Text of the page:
"Latin America is ideologically divided."
Not as much as you think. Many think that there is an ideological race in the region, reminiscent of Cold War tensions between East and West Germany. The popular perception is that one of the camps is led by Venezuela's president, Hugo Chávez, while the other camp is formed by the right-of-center governments of Colombia, Chile, and Peru.
In reality, most countries -- with the notable exceptions of Bolivia, Cuba, and Nicaragua -- have definitively rejected Chavez's "21st century socialism," which is based on heavy state intervention, forced nationalizations, and fiscal profligacy. The disastrous economic consequences in Venezuela are visible: Inflation hovers at around 30 percent and investment has been falling continuously since 2007. The economy contracted by 1.4 percent in 2010, in sharp contrast with the rapid growth of other countries in the region. Fewer and fewer countries are tempted by the populist rhetoric and the attacks on private enterprise.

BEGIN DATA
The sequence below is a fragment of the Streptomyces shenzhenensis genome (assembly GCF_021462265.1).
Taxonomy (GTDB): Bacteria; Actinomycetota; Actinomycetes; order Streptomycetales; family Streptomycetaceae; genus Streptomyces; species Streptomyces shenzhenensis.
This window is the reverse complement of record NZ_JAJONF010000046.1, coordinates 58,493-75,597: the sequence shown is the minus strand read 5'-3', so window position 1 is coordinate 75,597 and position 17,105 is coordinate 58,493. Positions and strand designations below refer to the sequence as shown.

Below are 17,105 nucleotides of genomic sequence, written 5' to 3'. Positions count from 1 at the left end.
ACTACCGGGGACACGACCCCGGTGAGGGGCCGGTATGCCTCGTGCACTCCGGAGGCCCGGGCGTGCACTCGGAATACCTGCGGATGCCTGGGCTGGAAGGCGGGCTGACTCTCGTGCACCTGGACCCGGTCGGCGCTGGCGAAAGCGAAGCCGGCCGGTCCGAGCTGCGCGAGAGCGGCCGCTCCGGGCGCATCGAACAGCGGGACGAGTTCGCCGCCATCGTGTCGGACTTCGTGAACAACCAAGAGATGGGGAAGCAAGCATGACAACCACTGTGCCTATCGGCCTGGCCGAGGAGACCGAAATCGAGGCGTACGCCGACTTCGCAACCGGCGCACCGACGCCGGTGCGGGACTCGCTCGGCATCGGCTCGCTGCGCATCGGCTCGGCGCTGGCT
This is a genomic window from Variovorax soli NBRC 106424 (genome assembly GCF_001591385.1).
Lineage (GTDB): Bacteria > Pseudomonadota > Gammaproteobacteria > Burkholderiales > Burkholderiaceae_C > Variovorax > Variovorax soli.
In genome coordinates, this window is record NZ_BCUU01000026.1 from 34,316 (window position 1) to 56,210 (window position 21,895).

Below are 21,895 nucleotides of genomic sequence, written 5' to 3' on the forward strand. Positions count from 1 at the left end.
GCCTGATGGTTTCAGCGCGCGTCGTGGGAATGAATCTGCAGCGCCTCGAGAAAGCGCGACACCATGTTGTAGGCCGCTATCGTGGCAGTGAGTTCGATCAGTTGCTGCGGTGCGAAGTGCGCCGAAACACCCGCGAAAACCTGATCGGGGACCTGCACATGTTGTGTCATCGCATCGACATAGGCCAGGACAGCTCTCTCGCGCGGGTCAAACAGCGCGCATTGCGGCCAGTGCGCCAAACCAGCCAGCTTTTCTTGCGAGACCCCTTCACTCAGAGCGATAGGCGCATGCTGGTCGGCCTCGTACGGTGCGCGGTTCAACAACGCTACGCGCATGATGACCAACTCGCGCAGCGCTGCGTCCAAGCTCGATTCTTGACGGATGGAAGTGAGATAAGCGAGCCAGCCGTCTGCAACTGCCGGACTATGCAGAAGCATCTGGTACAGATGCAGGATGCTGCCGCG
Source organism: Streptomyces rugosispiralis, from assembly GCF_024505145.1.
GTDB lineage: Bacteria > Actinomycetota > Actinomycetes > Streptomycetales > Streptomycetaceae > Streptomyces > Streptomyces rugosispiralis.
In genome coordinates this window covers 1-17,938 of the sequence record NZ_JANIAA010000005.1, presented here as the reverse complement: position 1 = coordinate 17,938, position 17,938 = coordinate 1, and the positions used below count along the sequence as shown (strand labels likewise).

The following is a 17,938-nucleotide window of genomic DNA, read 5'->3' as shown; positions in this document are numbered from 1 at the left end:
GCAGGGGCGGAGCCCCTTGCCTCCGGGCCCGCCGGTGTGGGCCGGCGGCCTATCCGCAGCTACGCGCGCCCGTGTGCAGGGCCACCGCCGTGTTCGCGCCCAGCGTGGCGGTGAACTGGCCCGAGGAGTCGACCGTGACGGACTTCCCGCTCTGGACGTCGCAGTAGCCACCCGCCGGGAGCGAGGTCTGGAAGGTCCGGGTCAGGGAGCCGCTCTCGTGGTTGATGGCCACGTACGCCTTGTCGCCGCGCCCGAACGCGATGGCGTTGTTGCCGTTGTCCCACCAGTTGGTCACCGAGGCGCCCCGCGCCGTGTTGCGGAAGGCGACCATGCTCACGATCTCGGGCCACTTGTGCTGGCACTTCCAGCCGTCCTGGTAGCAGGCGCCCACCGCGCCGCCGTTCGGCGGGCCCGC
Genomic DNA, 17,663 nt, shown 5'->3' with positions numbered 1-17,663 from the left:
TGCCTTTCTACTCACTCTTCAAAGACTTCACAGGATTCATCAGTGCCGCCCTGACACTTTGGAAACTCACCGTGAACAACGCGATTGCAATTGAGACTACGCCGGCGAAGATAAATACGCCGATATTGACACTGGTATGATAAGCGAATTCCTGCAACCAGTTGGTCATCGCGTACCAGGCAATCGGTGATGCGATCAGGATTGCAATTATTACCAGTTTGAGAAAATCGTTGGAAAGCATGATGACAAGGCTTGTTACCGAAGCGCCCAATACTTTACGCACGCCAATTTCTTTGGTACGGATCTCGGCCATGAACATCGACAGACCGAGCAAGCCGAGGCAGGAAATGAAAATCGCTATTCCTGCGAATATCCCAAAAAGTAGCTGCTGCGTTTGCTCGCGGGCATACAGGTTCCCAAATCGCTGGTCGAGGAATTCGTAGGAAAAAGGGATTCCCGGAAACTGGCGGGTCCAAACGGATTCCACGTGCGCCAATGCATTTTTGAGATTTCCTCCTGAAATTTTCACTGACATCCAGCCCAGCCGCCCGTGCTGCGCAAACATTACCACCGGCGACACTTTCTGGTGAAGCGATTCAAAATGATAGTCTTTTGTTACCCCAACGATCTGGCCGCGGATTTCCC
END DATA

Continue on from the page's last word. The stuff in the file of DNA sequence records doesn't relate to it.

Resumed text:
A pragmatic Latin American consensus has emerged in contrast to the more ideologically driven Washington consensus. This new thinking combines market-friendly policies with a much more ambitious social agenda. While preserving macroeconomic stability, both left and right governments are aggressively combating poverty with programs like conditional cash transfers, first introduced by former President Ernesto Zedillo in Mexico, which have become a model for countries outside the region. Latin America's economic growth and effective public interventions have created an unprecedented expansion of the middle class. In a forthcoming Brookings publication with Homi Kharas and Camila Henao, we estimate that by 2020 10 percent of Latin America's population will enter the global middle class, bringing nearly 60 million individuals up to the same level of income as lower-middle-class citizens in such European countries as Portugal and Italy.